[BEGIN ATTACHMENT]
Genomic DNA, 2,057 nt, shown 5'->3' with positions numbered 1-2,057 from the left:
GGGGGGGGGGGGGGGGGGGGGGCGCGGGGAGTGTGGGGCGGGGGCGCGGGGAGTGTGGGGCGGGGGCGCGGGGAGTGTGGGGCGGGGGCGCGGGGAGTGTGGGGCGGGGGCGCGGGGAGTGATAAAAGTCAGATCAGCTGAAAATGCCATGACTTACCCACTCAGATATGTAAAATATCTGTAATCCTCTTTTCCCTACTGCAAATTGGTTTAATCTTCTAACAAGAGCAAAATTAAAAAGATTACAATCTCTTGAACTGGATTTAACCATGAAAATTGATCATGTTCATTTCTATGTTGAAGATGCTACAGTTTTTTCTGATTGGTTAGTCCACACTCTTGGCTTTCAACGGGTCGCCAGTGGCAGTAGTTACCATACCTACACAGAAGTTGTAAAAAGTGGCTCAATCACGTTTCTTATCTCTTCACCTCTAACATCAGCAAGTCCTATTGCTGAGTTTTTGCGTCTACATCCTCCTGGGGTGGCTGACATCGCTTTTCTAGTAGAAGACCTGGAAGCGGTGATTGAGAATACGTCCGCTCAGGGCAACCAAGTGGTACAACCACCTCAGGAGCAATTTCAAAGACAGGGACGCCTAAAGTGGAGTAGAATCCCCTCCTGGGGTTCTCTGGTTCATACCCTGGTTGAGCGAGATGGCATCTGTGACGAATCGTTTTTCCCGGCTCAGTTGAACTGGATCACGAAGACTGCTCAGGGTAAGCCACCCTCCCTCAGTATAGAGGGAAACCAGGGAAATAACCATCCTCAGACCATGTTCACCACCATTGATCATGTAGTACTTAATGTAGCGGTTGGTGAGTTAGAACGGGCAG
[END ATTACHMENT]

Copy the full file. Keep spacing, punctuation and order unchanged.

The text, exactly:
Genomic DNA, 2,057 nt, shown 5'->3' with positions numbered 1-2,057 from the left:
GGGGGGGGGGGGGGGGGGGGGGCGCGGGGAGTGTGGGGCGGGGGCGCGGGGAGTGTGGGGCGGGGGCGCGGGGAGTGTGGGGCGGGGGCGCGGGGAGTGTGGGGCGGGGGCGCGGGGAGTGATAAAAGTCAGATCAGCTGAAAATGCCATGACTTACCCACTCAGATATGTAAAATATCTGTAATCCTCTTTTCCCTACTGCAAATTGGTTTAATCTTCTAACAAGAGCAAAATTAAAAAGATTACAATCTCTTGAACTGGATTTAACCATGAAAATTGATCATGTTCATTTCTATGTTGAAGATGCTACAGTTTTTTCTGATTGGTTAGTCCACACTCTTGGCTTTCAACGGGTCGCCAGTGGCAGTAGTTACCATACCTACACAGAAGTTGTAAAAAGTGGCTCAATCACGTTTCTTATCTCTTCACCTCTAACATCAGCAAGTCCTATTGCTGAGTTTTTGCGTCTACATCCTCCTGGGGTGGCTGACATCGCTTTTCTAGTAGAAGACCTGGAAGCGGTGATTGAGAATACGTCCGCTCAGGGCAACCAAGTGGTACAACCACCTCAGGAGCAATTTCAAAGACAGGGACGCCTAAAGTGGAGTAGAATCCCCTCCTGGGGTTCTCTGGTTCATACCCTGGTTGAGCGAGATGGCATCTGTGACGAATCGTTTTTCCCGGCTCAGTTGAACTGGATCACGAAGACTGCTCAGGGTAAGCCACCCTCCCTCAGTATAGAGGGAAACCAGGGAAATAACCATCCTCAGACCATGTTCACCACCATTGATCATGTAGTACTTAATGTAGCGGTTGGTGAGTTAGAACGGGCAG